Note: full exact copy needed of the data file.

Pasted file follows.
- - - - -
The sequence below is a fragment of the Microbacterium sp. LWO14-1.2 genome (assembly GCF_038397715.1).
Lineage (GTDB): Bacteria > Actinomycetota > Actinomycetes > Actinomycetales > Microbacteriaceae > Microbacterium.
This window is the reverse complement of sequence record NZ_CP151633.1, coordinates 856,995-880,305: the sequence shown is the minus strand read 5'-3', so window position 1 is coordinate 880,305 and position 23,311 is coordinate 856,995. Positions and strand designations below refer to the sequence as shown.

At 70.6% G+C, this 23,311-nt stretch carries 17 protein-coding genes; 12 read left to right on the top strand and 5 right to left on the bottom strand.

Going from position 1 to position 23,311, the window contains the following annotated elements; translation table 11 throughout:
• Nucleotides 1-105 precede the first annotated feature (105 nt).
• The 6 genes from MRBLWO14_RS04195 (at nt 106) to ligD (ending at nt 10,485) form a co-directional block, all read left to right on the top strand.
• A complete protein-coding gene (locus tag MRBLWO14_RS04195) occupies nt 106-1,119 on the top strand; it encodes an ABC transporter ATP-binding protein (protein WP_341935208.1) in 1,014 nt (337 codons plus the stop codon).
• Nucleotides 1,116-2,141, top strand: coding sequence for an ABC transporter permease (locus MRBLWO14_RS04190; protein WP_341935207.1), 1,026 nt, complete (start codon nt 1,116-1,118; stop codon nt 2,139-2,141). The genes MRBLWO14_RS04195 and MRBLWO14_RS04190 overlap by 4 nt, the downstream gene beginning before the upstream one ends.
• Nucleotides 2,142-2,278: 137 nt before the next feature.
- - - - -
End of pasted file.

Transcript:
The sequence below is a fragment of the Microbacterium sp. LWO14-1.2 genome (assembly GCF_038397715.1).
Lineage (GTDB): Bacteria > Actinomycetota > Actinomycetes > Actinomycetales > Microbacteriaceae > Microbacterium.
This window is the reverse complement of sequence record NZ_CP151633.1, coordinates 856,995-880,305: the sequence shown is the minus strand read 5'-3', so window position 1 is coordinate 880,305 and position 23,311 is coordinate 856,995. Positions and strand designations below refer to the sequence as shown.

At 70.6% G+C, this 23,311-nt stretch carries 17 protein-coding genes; 12 read left to right on the top strand and 5 right to left on the bottom strand.

Going from position 1 to position 23,311, the window contains the following annotated elements; translation table 11 throughout:
• Nucleotides 1-105 precede the first annotated feature (105 nt).
• The 6 genes from MRBLWO14_RS04195 (at nt 106) to ligD (ending at nt 10,485) form a co-directional block, all read left to right on the top strand.
• A complete protein-coding gene (locus tag MRBLWO14_RS04195) occupies nt 106-1,119 on the top strand; it encodes an ABC transporter ATP-binding protein (protein WP_341935208.1) in 1,014 nt (337 codons plus the stop codon).
• Nucleotides 1,116-2,141, top strand: coding sequence for an ABC transporter permease (locus MRBLWO14_RS04190; protein WP_341935207.1), 1,026 nt, complete (start codon nt 1,116-1,118; stop codon nt 2,139-2,141). The genes MRBLWO14_RS04195 and MRBLWO14_RS04190 overlap by 4 nt, the downstream gene beginning before the upstream one ends.
• Nucleotides 2,142-2,278: 137 nt before the next feature.